Police Use Less-Lethal Weapons to Deal With Roanoke Standoffs - FOX 21/27 WFXR Roanoke/WWCW Lynchburg News, Weather

Police Use Less-Lethal Weapons to Deal With Roanoke Standoffs

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In two standoffs this week, tactical police teams used ‘less-lethal weapons' to help arrest suspects.

A popping sound scared many people during Tuesday night's standoff in a Roanoke City neighborhood.

"I thought something bad was happening and I feared for his life," neighbor Peter Jennings said.

Jennings lives just across the street and knows the man at the center of all of this, 25-year-old Jonathan Poff.

"You could hear, 'Jonathan Poff, come out the front door slowly,' and that was unnerving for me and I'm sure for the rest of the neighbors," Jennings said.

Jennings, like many others that night, thought police had used gunfire.

After talking to the Roanoke City Tactical Team, who negotiated with Poff for hours, we know the police took an alternative route to what they say "works toward the preservation of life." The last option is deadly force.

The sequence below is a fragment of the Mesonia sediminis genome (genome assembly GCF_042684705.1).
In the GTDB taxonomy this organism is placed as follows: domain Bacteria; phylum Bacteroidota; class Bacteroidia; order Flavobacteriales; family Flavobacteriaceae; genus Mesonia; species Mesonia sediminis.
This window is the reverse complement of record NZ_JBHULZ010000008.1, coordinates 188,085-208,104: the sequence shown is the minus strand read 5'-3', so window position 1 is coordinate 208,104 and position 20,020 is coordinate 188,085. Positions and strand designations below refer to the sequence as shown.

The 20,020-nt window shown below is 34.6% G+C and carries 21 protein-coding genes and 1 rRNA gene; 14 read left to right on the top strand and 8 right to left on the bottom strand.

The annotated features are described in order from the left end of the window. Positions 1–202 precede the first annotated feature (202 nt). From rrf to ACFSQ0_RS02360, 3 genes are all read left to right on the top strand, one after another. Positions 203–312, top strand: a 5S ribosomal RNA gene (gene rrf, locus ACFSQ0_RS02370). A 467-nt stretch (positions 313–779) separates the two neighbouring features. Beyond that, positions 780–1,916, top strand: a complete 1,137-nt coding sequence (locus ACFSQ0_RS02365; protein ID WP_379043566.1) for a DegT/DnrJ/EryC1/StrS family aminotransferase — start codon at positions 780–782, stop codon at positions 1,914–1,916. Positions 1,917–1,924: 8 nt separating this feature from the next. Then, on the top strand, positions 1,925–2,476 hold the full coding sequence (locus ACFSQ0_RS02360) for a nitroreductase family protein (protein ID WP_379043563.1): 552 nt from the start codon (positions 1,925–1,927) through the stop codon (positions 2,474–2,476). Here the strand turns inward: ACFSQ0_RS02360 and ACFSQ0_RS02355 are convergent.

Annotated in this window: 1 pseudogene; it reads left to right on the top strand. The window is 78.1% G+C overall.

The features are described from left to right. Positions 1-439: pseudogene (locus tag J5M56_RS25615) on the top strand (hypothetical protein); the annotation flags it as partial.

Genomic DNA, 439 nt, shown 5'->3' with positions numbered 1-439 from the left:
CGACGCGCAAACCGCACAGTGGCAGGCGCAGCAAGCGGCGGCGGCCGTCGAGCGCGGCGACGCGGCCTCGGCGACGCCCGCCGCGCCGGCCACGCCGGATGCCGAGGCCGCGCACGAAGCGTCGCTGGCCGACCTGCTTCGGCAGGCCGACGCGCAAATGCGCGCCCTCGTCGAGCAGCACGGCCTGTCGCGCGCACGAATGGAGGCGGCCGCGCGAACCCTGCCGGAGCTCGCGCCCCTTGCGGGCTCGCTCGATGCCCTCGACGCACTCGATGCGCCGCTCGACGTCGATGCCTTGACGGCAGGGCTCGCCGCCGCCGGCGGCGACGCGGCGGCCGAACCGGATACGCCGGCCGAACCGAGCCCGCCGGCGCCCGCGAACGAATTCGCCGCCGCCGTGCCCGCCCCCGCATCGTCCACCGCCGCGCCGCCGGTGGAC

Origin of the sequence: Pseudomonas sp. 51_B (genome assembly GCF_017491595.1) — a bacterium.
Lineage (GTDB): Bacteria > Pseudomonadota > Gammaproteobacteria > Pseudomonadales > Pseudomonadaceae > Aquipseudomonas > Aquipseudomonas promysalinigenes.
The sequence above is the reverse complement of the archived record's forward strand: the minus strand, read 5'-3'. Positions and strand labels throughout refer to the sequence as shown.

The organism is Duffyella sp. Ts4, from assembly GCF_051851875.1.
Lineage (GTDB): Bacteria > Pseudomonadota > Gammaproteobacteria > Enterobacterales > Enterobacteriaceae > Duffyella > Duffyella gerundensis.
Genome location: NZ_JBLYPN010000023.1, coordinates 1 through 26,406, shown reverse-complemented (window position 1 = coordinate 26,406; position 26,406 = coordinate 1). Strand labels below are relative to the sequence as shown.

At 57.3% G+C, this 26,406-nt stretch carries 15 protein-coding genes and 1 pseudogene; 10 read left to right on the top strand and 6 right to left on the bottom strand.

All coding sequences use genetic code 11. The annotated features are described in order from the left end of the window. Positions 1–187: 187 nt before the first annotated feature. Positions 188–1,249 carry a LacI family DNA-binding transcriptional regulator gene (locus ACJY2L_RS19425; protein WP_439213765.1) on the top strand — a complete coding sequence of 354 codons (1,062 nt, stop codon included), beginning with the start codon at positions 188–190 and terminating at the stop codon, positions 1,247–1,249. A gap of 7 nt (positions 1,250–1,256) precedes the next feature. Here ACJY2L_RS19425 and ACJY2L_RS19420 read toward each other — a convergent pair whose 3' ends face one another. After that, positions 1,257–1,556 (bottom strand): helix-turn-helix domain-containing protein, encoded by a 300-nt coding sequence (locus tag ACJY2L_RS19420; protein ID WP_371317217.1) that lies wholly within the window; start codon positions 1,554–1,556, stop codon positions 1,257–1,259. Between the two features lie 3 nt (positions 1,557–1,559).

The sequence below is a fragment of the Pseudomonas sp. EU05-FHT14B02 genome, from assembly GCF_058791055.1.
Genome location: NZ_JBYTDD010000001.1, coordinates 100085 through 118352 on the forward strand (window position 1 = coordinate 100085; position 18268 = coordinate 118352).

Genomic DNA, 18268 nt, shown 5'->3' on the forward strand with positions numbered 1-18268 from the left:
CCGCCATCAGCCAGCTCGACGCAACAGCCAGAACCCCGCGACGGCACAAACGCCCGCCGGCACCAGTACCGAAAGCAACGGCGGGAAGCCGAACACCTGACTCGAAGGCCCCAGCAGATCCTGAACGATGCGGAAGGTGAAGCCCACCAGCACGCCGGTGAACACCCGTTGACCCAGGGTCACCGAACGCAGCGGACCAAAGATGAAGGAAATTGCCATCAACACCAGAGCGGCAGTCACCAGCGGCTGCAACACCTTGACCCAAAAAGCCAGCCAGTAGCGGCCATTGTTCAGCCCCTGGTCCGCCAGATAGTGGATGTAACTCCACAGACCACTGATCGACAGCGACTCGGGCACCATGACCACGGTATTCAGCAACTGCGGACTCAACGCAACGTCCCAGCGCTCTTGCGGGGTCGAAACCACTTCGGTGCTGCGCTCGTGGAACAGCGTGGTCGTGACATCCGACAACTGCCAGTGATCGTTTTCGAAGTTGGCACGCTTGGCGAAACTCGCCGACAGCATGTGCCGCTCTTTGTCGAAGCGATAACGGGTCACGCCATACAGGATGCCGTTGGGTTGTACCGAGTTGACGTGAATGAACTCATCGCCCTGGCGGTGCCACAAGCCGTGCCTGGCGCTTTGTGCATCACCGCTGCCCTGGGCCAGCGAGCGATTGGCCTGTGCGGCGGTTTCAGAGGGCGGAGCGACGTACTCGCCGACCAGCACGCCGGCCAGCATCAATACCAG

The tactical team used two cans of gas and a less-lethal 40 millimeter weapon.

Roanoke City Tactical Commander Aleutian Bob Chandler showed us the 40 millimeter impact rounds from the less-lethal weapon used in the standoff, and then a second option of small lead BBs, which fire out of a 12-gauge shotgun.

"You may not notice a whole lot of difference from gunfire," Chandler said. "Bystanders get confused because it's a very similar sound, although the results are much different."

These two options, the lieutenant says, can cause bruising at most.

He says his team will also exhaust all other options before ever using actual gunfire.

"Things tend to go in streaks sometimes," Chandler says. "If you look back, you probably won't be able to find a standoff in several months. This is still a pretty safe place to live and we don't have a lot of them, but every now and then it's hot, it's muggy, and sometimes people's emotions get the best of them. It just tends to run in cycles."